VISWANATHAN ANAND speaks with HARSHIT BISHT about his three-decade long career that includes highs and lows, memorable matches and how did it feel to remain at the top
What’s the first thing that comes in mind when you hear the word chess? For most of the people in India, it is Viswanathan Anand. And that’s so because he’s there at the top since forever. Right from being India’s first Grand Master in the year 1987 to becoming the first Asian, who win the World Chess Championship in 2000 and repeating the same in the year 2007, 2008, 2010 and 2012. It’s been 31 years since he first arrived at the top and today he is still there, as strong as he was then and arguably on the greatest.
He is the only person to have won the world championship in tournament, world and knockout formats, as well as rapid time controls and was the fourth player in history to pass the 2800 ELO mark in FIDE rating list, and occupied number one position for 21 months.
Recently he has come up with his book Mind Master which was launched on December 13, 2019 in which he has discussed about various moments of his long successful career, the challenges he came across, tour of his greatest games and some of the worst losses.
Anand who turned 50 on December 11, 2019 says that writing the book was like a walk down the memory lane. “For me it was a trip down the memory lane. When you write a book, you are forced to think hard and keep your focus clear on what you want to tell people. You have to think of each and every moment that was special and pen it down correctly,” he tells you.
One just can’t share the highlights of the journey, you have to recollect all the moments that happened no matter small or big.
“Remembering each and every thing was interesting because I have realised that when you have a big success you forget all the little difficulties that you faced all through,” he says.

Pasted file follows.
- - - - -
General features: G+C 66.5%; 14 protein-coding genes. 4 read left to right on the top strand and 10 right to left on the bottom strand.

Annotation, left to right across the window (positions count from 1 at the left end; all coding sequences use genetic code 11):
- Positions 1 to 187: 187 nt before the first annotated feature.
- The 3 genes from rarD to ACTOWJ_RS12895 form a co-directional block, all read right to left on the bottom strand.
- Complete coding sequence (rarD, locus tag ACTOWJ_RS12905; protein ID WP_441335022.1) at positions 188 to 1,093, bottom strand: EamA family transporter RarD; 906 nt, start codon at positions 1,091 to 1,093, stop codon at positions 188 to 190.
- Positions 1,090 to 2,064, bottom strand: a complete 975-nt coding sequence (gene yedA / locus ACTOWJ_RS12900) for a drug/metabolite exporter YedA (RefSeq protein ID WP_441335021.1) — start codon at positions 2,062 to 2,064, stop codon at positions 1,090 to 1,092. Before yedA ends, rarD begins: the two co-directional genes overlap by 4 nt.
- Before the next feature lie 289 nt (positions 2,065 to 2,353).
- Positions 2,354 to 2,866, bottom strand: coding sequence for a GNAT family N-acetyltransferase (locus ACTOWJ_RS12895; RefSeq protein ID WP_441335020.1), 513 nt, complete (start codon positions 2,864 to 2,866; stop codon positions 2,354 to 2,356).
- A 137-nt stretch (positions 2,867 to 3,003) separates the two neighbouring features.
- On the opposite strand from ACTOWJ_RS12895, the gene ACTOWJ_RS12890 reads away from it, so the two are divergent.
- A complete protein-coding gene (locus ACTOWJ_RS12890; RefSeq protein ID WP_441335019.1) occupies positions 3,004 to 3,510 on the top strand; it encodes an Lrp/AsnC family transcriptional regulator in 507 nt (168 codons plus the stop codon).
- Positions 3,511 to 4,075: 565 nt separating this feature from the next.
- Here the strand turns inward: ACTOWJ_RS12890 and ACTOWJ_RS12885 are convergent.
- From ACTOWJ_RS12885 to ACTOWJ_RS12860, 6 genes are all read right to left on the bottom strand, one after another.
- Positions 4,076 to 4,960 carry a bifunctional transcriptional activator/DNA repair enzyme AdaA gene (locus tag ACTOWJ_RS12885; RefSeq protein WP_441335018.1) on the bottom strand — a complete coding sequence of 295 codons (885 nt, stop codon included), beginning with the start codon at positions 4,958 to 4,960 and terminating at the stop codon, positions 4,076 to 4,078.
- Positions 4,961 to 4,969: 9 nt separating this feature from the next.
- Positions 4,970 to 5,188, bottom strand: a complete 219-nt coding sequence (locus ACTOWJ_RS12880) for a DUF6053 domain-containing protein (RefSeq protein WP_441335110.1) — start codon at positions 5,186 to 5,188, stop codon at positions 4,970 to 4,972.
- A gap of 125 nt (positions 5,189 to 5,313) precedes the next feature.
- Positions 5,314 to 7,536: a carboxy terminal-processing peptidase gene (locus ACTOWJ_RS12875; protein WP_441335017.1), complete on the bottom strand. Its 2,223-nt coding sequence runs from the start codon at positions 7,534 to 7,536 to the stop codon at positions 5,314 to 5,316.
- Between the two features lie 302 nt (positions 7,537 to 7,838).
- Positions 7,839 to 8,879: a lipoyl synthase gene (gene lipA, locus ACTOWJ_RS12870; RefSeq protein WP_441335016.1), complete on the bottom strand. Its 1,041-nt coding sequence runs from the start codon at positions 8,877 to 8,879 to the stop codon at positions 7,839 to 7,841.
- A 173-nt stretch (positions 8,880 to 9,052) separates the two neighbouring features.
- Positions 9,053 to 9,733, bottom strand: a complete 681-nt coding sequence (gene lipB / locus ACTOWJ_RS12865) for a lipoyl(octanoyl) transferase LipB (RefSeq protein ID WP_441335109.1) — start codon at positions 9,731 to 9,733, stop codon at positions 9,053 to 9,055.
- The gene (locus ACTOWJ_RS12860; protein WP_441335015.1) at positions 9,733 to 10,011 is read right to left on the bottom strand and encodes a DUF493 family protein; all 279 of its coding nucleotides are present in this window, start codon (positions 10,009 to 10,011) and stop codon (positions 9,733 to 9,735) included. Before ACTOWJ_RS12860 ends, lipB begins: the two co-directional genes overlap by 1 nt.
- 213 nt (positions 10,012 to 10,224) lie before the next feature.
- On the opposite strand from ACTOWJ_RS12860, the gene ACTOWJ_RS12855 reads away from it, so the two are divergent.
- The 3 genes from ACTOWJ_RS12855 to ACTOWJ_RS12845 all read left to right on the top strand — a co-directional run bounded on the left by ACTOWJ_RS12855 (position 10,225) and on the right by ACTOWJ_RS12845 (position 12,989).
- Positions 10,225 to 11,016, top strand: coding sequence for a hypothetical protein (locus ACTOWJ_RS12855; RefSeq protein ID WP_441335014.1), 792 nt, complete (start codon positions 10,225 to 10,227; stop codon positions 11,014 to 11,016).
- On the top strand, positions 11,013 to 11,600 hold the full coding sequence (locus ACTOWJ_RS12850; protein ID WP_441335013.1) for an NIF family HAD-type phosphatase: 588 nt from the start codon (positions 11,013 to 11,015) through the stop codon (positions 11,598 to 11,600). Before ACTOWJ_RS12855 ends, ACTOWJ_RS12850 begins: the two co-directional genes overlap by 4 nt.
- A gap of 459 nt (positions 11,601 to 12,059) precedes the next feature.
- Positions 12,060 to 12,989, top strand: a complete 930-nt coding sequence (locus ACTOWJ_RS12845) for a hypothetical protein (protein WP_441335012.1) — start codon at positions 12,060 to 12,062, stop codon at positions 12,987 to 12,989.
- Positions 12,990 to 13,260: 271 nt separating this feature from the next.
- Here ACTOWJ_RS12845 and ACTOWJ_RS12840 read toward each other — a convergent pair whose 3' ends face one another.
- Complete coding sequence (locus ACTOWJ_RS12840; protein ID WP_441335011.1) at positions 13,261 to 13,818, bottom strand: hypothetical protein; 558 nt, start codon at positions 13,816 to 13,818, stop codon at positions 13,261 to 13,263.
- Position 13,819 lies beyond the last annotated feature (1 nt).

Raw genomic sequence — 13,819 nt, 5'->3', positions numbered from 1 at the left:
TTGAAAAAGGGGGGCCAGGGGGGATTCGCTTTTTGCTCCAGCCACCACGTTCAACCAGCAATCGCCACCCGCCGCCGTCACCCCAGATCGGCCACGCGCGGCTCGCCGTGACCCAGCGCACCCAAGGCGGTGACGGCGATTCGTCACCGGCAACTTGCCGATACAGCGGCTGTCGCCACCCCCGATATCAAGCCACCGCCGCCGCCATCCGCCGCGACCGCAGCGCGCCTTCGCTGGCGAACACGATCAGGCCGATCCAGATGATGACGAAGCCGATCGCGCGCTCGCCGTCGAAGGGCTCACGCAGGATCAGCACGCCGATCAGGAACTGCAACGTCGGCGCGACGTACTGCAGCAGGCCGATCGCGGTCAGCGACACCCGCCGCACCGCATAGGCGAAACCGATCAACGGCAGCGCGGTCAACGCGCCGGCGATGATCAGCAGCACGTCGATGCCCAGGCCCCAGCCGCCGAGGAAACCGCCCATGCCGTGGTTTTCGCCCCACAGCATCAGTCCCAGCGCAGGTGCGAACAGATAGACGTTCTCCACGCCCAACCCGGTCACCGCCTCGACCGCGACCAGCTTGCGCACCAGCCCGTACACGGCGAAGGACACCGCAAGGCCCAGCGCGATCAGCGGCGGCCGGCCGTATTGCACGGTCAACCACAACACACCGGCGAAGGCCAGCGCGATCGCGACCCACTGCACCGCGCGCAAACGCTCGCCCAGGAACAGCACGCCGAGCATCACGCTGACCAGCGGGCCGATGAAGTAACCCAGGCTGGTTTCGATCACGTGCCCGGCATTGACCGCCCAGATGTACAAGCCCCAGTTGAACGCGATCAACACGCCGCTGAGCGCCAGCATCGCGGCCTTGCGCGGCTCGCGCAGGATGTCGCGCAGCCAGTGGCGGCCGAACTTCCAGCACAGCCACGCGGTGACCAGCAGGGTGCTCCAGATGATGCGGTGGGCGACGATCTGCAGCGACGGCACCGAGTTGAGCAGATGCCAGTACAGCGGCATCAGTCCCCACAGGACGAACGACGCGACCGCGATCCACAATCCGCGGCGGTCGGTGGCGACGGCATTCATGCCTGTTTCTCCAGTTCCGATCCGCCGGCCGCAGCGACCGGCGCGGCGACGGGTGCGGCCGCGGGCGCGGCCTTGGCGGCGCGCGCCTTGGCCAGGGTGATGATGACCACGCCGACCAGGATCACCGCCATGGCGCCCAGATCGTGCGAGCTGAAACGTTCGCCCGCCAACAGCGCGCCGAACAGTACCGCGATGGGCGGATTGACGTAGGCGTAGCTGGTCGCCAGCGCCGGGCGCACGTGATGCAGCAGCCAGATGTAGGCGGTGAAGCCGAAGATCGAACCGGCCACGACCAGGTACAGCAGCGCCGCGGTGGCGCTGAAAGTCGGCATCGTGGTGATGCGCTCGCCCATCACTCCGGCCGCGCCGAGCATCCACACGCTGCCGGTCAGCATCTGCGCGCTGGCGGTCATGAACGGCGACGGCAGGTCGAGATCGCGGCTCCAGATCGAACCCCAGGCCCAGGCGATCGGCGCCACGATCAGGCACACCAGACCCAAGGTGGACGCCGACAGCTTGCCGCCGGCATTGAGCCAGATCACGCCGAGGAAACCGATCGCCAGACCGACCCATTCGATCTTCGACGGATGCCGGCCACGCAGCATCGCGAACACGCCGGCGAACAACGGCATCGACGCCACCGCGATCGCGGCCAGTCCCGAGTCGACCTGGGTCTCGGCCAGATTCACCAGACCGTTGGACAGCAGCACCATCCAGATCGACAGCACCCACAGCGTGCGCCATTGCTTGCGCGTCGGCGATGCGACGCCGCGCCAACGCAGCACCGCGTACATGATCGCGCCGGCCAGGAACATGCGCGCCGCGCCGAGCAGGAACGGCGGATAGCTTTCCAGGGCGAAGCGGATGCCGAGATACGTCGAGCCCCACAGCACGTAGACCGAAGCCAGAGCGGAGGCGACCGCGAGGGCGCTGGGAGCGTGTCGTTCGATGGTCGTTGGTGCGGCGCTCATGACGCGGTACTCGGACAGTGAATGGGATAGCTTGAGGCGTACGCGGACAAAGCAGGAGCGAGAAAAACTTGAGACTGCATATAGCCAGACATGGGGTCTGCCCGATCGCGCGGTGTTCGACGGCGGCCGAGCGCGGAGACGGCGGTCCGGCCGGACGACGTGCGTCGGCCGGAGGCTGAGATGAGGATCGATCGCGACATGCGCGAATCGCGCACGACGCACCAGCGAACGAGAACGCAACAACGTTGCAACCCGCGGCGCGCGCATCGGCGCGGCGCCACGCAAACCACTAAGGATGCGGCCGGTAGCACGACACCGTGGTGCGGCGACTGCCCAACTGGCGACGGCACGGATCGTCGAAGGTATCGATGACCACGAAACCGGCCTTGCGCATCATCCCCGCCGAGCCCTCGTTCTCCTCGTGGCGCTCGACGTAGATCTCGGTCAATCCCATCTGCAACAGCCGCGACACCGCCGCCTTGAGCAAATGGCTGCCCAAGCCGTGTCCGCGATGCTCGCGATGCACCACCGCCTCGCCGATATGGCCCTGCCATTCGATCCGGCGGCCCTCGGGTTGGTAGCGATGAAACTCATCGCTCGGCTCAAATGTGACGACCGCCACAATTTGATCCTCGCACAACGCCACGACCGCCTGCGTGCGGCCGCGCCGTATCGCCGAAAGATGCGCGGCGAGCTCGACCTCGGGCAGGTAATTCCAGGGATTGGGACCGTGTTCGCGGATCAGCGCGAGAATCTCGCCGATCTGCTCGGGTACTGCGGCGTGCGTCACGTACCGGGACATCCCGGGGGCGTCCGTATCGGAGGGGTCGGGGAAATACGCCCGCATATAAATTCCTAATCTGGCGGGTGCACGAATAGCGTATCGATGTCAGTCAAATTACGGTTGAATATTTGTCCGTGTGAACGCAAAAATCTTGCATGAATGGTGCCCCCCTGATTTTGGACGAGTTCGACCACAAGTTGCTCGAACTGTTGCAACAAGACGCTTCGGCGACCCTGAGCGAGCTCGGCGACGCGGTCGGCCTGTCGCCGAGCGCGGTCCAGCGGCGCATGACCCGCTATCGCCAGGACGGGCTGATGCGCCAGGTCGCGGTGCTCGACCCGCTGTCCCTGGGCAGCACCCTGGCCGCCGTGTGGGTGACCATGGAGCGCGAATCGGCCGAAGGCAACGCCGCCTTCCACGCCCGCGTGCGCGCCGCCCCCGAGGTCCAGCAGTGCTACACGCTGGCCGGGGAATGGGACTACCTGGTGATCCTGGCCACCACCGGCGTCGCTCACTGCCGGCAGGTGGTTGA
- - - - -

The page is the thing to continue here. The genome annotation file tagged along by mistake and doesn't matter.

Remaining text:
Anand has narrated many stories from his journey in the book. One such is from his match with Kramnik in 2008. “Right before the game was about to start, I had a panic attack. I started angsting because of something that I was not able to recall at that time. I tried calling my trainers but couldn’t connect with any. I didn’t know what to do next. It was then when my wife told me: ‘Nothing can be done now, just forget about it and see what happens.’ I agreed and went ahead with the game. But at the end the game went well and we all celebrated,” he recalls.
One thing that he has learnt from that experience is that everything is unpredictable. One just have to work hard and aim for success. “Luck too plays its part in such games,” he says.
Anand started playing the game at a young age. However, it was his mother who introduced him to the game. “My mother taught me how to play the game. I was just six then. After some time, I joined a chess club and it was one of the most important experiences of my life. Not because I learnt the game there, but because I went there solely to have fun. And that’s what got me interested in the game. It was a natural way to learn,” he tells you.
The major step was when his father shifted to Philippines for a while and it was then when he got the chance to get exposed to a lot of chess players and he got engaged with the game like never before.
Anand got his early success in 1983 when he was crowned as the National sub-junior champion with a perfect 9/9 score which was followed by winning several other tournaments and earning International Master (IM) norms in the following years. His rise was such that by the time he was 18, Vishy became India’s first Grand Master in the year 1988.
During his illustrious career, Anand has came across the likes of Anatoly Karpov, Garry Kasparov, Magnus Carlsen to name a few and has developed healthy rivalries many of them.
Playing chess is not everyone’s cup of tea. There are many factors that one has to keep in mind. One of them is to know your competitor in and out. “The main thing was to be familiar with who you are playing, you prepare for your opponent and then you have to assume that they will do the same with you and then it becomes a guessing game,” he tells you.
Try to anticipate what they might do next and how do you will deal with that, along the way you want to do is strengthen your skills, you need to keep practicing it to be ready for any new development.
“The more technically proficient you are, the less easy it is for people to catch your weakness. You need to keep working on your weakness constantly, and also brush up your strong points because anything you don’t keep improving and keep adapting will fall behind,” he says.
Playing in the world championship matches was all about controlling yourself. “In chess, the only thing that matters is who makes the last mistake. So you should do the best you can. It is a constant struggle,” he says.